So, what you do if you're a scion of one of the richest dynasties in America? Well, you turn to music, of course. John Henry Hammond, Jr., born in 1911 into a branch of the Vanderbilt family, was never destined to tread a path into the world of banking. From an early age, he was only interested in music.
Traveling to London in 1923, he encountered jazz for the first time, profoundly changing him, not just in the way he viewed music but in his attitude to his own country’s treatment of Negroes. Shortly after his return to America, he became a white boy in Harlem, searching for black music wherever he could find it. At his boarding school he was given the privilege to travel to New York weekly to learn violin with a renowned teacher; and after lessons, he would sneak off to Harlem.
For a short time, before he went to Yale in 1929, he became a reporter for the Portland Evening News, where his interest in social issues grew, which in turn affected his studies. A reoccurrence of his old illness, jaundice, soon interrupted everything. Missing a semester and unwilling to make up the time, he quit to become the first US reporter for the UK based Melody Maker.
With time on his hands and with the financial means at his disposal he funded a number of recording sessions, even coming to the aid of his future employer CBS. It was during this time he became friends with Benny Goodman, whom he secured a deal for with Columbia, encouraging him that his future lay in swing jazz, in the New Orleans style, rather than the way it was being played. In 1933 he was bowled over by the 17-year-old Billie Holliday and introduced her to Goodman. He found and recorded the first influential jazz guitarist, the consumptive Charlie Christian, and later Count Basie whom he brought to New York and promoted throughout the States, by the means of his music columns.
His greatest coup at that time was the organization of the ‘From Spirituals to Swing,’ Concert at Carnegie Hall. This became a milestone for black music as it incorporated the scope of its entire history in one evening. An array of talent told the story of Negro music, from the call and repeat songs of the fields, through spirituals, the Delta Blues and ending with an all-out celebration of Jazz. Heading the bill was Count Basie, the harmonica player Sonny Terry and originally Robert Johnson, whom he went South to track down. Having found that he had died some months earlier, he replaced him with Big Bill Broonzy. This was only a fraction of the talent on show that night, bringing together Hammond’s deep commitment to race music, civil rights and the integration of black and white musicians. Throughout his pioneering work, he took nothing for the work he put in; taking no producers nor organizers fees, seeing what he was doing as service to the African-American musical legacy.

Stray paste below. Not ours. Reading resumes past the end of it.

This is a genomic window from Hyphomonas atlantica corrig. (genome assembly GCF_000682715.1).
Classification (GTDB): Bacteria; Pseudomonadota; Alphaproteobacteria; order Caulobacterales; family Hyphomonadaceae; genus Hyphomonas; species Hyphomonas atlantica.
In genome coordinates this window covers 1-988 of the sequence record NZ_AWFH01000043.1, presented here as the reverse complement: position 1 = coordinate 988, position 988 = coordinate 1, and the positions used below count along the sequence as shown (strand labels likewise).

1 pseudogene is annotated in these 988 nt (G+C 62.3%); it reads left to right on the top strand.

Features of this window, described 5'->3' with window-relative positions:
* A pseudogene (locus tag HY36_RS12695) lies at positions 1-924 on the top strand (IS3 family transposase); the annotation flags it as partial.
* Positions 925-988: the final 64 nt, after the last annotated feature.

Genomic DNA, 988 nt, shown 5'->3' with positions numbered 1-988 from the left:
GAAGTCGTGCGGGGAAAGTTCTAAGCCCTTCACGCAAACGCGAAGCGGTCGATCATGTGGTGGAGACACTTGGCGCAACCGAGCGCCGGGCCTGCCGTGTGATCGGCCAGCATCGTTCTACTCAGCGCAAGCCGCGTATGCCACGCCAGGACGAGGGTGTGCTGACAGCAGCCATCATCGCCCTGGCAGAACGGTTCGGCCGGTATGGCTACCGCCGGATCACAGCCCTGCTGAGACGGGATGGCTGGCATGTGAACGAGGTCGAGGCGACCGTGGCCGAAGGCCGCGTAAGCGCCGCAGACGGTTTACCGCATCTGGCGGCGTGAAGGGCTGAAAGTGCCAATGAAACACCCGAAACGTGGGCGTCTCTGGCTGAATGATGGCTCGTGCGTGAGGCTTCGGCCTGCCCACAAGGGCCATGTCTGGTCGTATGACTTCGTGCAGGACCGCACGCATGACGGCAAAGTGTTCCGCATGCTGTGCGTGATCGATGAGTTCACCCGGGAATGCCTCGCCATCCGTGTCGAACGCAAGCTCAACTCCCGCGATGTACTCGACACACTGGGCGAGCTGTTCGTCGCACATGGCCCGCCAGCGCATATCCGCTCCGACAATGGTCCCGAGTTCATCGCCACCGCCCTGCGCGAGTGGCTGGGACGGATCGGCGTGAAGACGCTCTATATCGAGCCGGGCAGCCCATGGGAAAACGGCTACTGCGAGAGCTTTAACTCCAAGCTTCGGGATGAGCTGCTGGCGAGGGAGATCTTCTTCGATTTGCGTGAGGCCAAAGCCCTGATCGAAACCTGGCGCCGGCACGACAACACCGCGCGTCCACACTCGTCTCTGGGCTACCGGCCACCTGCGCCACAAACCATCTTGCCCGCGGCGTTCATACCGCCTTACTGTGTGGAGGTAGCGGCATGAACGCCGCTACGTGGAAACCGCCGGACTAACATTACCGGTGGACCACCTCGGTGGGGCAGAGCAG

After marriage and a stint in the army, he worked for a number of small labels as director of A&R before he help set up the first Newport Jazz Festival and then joining CBS in an A&R capacity. After revitalizing the label's jazz output he found the young Aretha Franklin and set her on her future path. Turning to folk music, which was becoming very popular with younger audiences, he signed the veteran activist Pete Seeger, and cottoned on shortly after to a young guitar and harmonica player who became known in the CBS corridors as ‘Hammond's Folly,’ Bob Dylan proved anything but and went on to become an artist who was essential to 20th century music. Making amends for not finding Robert Johnson soon enough, he oversaw the cutting and reissues of his body of work.
He scored further success in the 60’s by securing the services of Canadian singer/poet Leonard Cohen, but it was at the start of the next decade that he signed perhaps his most successful find. Pushed by his manager Mike Appel, a nervous Bruce Springsteen only had to play one acoustic song for Hammond before he snapped him up. Retiring from the label in 1975 he continued as a consultant, bringing guitarist Stevie Ray Vaughan to prominence in 1983, co-producing his first album.
John Hammond was a music man through and through, his deep love of music of all kinds shone through everything he achieved in his life. As a boy, when he infiltrated the race clubs of New York the process of racial integration had yet to begin, he saw inequality all around and for the rest of his life, he made steps to change it for the better. Saying that, he was not perfect, Hammond had an air of aggrandizement about him, not necessarily because the edge the family wealth gave him. He could be difficult at times and in the end fell out with most of those he championed because of his high standards. A gentleman until his death in 1987, he reputedly passed away listening to Billie Holliday, a fitting tribute to an enlightened man.